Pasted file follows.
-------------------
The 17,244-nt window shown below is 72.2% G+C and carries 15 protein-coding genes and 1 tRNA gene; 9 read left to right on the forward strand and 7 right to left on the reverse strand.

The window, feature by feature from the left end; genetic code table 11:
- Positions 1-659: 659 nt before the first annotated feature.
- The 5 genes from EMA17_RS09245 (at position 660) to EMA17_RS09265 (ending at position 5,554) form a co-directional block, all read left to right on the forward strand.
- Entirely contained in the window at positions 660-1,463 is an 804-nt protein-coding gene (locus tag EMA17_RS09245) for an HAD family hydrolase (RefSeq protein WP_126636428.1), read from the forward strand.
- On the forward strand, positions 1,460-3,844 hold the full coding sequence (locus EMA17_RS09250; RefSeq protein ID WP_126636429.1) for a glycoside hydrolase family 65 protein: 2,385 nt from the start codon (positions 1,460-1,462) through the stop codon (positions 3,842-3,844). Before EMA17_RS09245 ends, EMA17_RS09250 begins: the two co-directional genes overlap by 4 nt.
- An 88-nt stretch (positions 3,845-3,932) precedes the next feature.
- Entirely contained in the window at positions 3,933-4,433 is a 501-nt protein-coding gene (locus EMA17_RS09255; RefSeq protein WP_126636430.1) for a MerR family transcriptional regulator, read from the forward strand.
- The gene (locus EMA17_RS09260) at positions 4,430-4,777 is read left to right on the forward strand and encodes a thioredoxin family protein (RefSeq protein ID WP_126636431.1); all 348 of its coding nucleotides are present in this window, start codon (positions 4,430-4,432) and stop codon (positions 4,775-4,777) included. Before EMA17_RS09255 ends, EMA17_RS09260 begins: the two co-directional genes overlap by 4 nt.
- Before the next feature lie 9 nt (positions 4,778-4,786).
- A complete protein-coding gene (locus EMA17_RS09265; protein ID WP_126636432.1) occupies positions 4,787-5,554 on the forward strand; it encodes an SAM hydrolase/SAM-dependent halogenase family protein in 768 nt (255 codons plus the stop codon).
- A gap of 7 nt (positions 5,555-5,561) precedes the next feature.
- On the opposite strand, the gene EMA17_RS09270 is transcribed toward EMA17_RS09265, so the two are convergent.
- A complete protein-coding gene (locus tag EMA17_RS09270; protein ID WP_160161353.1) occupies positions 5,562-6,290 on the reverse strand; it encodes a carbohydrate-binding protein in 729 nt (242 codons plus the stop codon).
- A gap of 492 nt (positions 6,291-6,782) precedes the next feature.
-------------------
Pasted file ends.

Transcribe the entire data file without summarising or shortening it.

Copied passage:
The 17,244-nt window shown below is 72.2% G+C and carries 15 protein-coding genes and 1 tRNA gene; 9 read left to right on the forward strand and 7 right to left on the reverse strand.

The window, feature by feature from the left end; genetic code table 11:
- Positions 1-659: 659 nt before the first annotated feature.
- The 5 genes from EMA17_RS09245 (at position 660) to EMA17_RS09265 (ending at position 5,554) form a co-directional block, all read left to right on the forward strand.
- Entirely contained in the window at positions 660-1,463 is an 804-nt protein-coding gene (locus tag EMA17_RS09245) for an HAD family hydrolase (RefSeq protein WP_126636428.1), read from the forward strand.
- On the forward strand, positions 1,460-3,844 hold the full coding sequence (locus EMA17_RS09250; RefSeq protein ID WP_126636429.1) for a glycoside hydrolase family 65 protein: 2,385 nt from the start codon (positions 1,460-1,462) through the stop codon (positions 3,842-3,844). Before EMA17_RS09245 ends, EMA17_RS09250 begins: the two co-directional genes overlap by 4 nt.
- An 88-nt stretch (positions 3,845-3,932) precedes the next feature.
- Entirely contained in the window at positions 3,933-4,433 is a 501-nt protein-coding gene (locus EMA17_RS09255; RefSeq protein WP_126636430.1) for a MerR family transcriptional regulator, read from the forward strand.
- The gene (locus EMA17_RS09260) at positions 4,430-4,777 is read left to right on the forward strand and encodes a thioredoxin family protein (RefSeq protein ID WP_126636431.1); all 348 of its coding nucleotides are present in this window, start codon (positions 4,430-4,432) and stop codon (positions 4,775-4,777) included. Before EMA17_RS09255 ends, EMA17_RS09260 begins: the two co-directional genes overlap by 4 nt.
- Before the next feature lie 9 nt (positions 4,778-4,786).
- A complete protein-coding gene (locus EMA17_RS09265; protein ID WP_126636432.1) occupies positions 4,787-5,554 on the forward strand; it encodes an SAM hydrolase/SAM-dependent halogenase family protein in 768 nt (255 codons plus the stop codon).
- A gap of 7 nt (positions 5,555-5,561) precedes the next feature.
- On the opposite strand, the gene EMA17_RS09270 is transcribed toward EMA17_RS09265, so the two are convergent.
- A complete protein-coding gene (locus tag EMA17_RS09270; protein ID WP_160161353.1) occupies positions 5,562-6,290 on the reverse strand; it encodes a carbohydrate-binding protein in 729 nt (242 codons plus the stop codon).
- A gap of 492 nt (positions 6,291-6,782) precedes the next feature.